Labour commentators worry about Miliband’s “35%” strategy and how he might reach out to new voters. Conservatives wonder why economic growth has not yet converted into more polling support, and Twitter is filled with petty debates about Michael Gove’s latest literary remarks. But the electoral significance of all of these issues is dwarfed by the two great electoral imponderables: How much will Lib Dem support pick up compared with their current polling position; and how much will UKIP and Green support fall back?
The scale of the assumed movements in these variables – the Lib Dems perhaps rising 7% or more, UKIP falling back 6%, Green support virtually vanishing outside Brighton – is enormously greater than any plausible direct movement between Conservatives and Labour.
Obviously there are various polling analyses one can do to probe how likely some kind of “reversion to the norm” is in Lib Dem, UKIP and Green votes. Some commentators follow Dan Hodges in assuming the Lib Dems are bound to score at least 15% and UKIP no more than 6% and that (although there are some current Conservative supporters that will vote Lib Dem and UKIP supporters that will vote Labour), as a rough rule of thumb adding any UKIP excess over 6% to the Conservatives and subtracting any Lib Dem deficit below 15% from Labour should give a fair indication of the final result.
Others are not so mechanistic, but do in general assume that the Lib Dems will gain some kind of “governing party” dividend on the day. Yet what interests me about this is the following train of thought. Some Lib Dems say they believe they will gain something from having been in government on the basis that the old “wasted vote” argument, in the form that says “Lib Dems aren’t going to be in government, so you waste your vote if you go for them”, will no longer apply. And that may be right. But why shouldn’t what’s sauce for the Lib Dem goose be sauce for the UKIP or Green gander? Why doesn’t the fact that the Lib Dems have been in government mean that UKIP and Green voters that might previously, at a General Election, have gone for one of the two main parties since those were the only governing parties, instead stick with their true preferences?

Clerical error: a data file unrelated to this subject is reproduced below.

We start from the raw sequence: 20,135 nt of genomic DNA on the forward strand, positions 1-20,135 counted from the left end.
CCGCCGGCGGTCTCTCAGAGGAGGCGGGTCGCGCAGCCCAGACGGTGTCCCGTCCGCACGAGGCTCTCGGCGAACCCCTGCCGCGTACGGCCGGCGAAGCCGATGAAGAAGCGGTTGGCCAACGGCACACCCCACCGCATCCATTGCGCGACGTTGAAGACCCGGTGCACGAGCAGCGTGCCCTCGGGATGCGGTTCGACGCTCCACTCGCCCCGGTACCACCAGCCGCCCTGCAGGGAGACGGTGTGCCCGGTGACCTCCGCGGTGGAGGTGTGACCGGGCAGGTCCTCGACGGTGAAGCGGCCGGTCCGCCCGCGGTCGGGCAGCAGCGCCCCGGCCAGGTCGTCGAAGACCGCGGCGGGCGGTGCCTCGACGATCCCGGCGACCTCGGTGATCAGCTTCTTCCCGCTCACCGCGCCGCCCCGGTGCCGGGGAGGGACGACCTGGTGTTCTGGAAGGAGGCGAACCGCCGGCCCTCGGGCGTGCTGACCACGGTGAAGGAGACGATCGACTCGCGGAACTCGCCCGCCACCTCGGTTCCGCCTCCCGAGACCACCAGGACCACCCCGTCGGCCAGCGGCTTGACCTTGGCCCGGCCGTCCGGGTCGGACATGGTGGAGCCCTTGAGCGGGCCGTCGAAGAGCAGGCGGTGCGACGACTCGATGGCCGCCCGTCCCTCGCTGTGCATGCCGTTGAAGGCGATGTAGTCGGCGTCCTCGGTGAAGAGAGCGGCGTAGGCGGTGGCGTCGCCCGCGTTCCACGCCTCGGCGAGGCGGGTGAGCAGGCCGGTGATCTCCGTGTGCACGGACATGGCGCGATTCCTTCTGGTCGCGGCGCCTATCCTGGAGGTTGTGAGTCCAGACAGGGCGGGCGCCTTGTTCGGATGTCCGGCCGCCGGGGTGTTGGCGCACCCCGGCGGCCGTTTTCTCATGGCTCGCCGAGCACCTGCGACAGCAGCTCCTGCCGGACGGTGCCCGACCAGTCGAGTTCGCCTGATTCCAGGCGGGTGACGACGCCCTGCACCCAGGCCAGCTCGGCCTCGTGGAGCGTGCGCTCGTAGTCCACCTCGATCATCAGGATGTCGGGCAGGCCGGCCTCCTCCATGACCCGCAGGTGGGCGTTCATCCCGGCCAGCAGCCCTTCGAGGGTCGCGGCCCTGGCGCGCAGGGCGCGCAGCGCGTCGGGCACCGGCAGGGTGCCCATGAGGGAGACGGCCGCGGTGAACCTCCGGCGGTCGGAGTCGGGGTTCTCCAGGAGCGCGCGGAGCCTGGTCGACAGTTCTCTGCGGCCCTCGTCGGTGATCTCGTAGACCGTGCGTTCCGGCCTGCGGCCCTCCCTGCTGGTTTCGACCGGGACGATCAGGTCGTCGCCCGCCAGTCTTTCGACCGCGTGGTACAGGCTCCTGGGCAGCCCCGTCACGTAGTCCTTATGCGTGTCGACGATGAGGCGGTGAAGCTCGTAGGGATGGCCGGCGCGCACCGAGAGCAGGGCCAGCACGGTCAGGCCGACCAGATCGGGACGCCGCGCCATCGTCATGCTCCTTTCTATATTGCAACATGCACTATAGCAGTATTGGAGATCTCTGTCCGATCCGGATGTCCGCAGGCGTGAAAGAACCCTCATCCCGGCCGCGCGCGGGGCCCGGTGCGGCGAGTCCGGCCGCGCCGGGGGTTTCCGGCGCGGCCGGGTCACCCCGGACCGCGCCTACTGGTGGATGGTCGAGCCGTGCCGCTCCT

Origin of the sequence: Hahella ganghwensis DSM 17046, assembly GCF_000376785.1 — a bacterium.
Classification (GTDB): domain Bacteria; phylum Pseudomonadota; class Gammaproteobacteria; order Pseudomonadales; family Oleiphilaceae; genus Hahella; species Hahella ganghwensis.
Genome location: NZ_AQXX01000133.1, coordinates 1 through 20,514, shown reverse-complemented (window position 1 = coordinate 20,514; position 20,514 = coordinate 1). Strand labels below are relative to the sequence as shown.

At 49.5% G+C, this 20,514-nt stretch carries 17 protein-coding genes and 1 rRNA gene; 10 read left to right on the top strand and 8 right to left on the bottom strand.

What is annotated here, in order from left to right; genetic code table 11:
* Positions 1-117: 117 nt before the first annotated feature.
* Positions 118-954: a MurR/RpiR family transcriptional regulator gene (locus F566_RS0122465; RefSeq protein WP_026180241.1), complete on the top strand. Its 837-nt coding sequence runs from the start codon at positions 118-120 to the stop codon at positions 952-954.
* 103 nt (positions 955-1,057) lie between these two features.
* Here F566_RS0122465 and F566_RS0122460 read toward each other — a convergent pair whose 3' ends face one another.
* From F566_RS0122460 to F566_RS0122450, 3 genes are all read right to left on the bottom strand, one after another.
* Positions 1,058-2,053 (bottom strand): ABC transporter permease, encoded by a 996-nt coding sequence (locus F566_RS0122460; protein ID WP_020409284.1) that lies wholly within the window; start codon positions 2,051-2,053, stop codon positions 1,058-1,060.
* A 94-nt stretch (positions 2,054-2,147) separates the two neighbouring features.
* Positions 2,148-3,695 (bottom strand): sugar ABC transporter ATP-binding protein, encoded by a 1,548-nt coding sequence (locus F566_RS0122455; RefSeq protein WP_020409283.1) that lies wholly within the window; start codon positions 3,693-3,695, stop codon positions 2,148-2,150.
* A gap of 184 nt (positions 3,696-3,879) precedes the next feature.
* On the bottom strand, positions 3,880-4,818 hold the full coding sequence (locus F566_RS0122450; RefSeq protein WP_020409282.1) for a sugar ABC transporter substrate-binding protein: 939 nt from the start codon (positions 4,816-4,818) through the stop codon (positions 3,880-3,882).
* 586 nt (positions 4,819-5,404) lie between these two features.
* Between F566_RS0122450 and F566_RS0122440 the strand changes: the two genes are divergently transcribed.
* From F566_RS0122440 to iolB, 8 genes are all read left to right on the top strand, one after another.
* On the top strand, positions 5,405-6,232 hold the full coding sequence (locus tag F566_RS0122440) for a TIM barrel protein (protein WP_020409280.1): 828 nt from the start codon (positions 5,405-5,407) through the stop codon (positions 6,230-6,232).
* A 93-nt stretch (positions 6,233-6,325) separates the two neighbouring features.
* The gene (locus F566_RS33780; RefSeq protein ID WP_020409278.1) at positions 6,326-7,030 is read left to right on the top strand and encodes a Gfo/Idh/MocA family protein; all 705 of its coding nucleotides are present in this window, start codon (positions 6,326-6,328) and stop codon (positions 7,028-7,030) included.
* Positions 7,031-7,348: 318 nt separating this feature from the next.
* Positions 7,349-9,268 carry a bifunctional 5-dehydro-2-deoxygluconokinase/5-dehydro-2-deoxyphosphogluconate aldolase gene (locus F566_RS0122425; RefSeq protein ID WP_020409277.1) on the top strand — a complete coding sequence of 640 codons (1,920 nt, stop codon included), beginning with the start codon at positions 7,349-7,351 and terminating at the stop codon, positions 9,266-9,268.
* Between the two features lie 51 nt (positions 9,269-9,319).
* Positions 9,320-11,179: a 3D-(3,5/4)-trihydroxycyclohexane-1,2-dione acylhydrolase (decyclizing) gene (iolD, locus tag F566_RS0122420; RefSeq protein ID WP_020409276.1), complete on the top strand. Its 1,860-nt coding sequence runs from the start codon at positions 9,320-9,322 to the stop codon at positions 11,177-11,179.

I’m going to labour this point a little, since I’ve not come across anyone else making it and when I’ve tried to ask folk about it they usually misunderstand me completely. I’m not referring to the fact that some Lib Dem voters in the past may have been “anti-main-parties” voters and so might now switch to UKIP or anything of that sort (even though that may be true as well). I’m saying: If the argument is that because Lib Dems are in government that proves that a vote for the Lib Dems is not a wasted vote, why doesn’t it mean that a vote for a minor party in general is not a wasted vote?